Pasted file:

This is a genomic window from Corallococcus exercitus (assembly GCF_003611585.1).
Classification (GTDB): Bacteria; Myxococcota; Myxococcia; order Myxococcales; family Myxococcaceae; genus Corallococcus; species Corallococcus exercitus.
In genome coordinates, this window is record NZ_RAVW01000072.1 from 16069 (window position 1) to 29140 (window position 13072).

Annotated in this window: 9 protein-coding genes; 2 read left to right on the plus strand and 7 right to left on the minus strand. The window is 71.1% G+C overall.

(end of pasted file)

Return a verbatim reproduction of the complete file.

This is a genomic window from Corallococcus exercitus (assembly GCF_003611585.1).
Classification (GTDB): Bacteria; Myxococcota; Myxococcia; order Myxococcales; family Myxococcaceae; genus Corallococcus; species Corallococcus exercitus.
In genome coordinates, this window is record NZ_RAVW01000072.1 from 16069 (window position 1) to 29140 (window position 13072).

Annotated in this window: 9 protein-coding genes; 2 read left to right on the plus strand and 7 right to left on the minus strand. The window is 71.1% G+C overall.